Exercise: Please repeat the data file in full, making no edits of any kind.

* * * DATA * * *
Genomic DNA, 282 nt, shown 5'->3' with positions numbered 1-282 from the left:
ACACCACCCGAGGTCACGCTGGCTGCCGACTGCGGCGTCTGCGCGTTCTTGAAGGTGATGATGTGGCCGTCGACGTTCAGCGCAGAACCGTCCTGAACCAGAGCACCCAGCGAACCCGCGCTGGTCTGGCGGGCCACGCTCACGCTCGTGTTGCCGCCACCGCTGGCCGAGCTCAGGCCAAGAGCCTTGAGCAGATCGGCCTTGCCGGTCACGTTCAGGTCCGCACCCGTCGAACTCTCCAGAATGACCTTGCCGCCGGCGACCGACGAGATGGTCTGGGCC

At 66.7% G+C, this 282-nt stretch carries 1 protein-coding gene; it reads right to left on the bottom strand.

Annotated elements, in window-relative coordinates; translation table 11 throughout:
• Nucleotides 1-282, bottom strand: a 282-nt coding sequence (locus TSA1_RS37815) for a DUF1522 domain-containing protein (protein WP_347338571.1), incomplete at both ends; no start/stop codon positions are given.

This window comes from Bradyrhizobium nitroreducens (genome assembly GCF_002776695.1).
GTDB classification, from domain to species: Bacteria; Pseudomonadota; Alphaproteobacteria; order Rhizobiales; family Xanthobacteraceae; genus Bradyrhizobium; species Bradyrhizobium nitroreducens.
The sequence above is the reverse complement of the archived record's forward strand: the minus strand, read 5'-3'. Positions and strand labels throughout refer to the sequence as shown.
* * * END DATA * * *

Genomic DNA, 282 nt, shown 5'->3' with positions numbered 1-282 from the left:
ACACCACCCGAGGTCACGCTGGCTGCCGACTGCGGCGTCTGCGCGTTCTTGAAGGTGATGATGTGGCCGTCGACGTTCAGCGCAGAACCGTCCTGAACCAGAGCACCCAGCGAACCCGCGCTGGTCTGGCGGGCCACGCTCACGCTCGTGTTGCCGCCACCGCTGGCCGAGCTCAGGCCAAGAGCCTTGAGCAGATCGGCCTTGCCGGTCACGTTCAGGTCCGCACCCGTCGAACTCTCCAGAATGACCTTGCCGCCGGCGACCGACGAGATGGTCTGGGCC

At 66.7% G+C, this 282-nt stretch carries 1 protein-coding gene; it reads right to left on the bottom strand.

Annotated elements, in window-relative coordinates; translation table 11 throughout:
• Nucleotides 1-282, bottom strand: a 282-nt coding sequence (locus TSA1_RS37815) for a DUF1522 domain-containing protein (protein WP_347338571.1), incomplete at both ends; no start/stop codon positions are given.

This window comes from Bradyrhizobium nitroreducens (genome assembly GCF_002776695.1).
GTDB classification, from domain to species: Bacteria; Pseudomonadota; Alphaproteobacteria; order Rhizobiales; family Xanthobacteraceae; genus Bradyrhizobium; species Bradyrhizobium nitroreducens.
The sequence above is the reverse complement of the archived record's forward strand: the minus strand, read 5'-3'. Positions and strand labels throughout refer to the sequence as shown.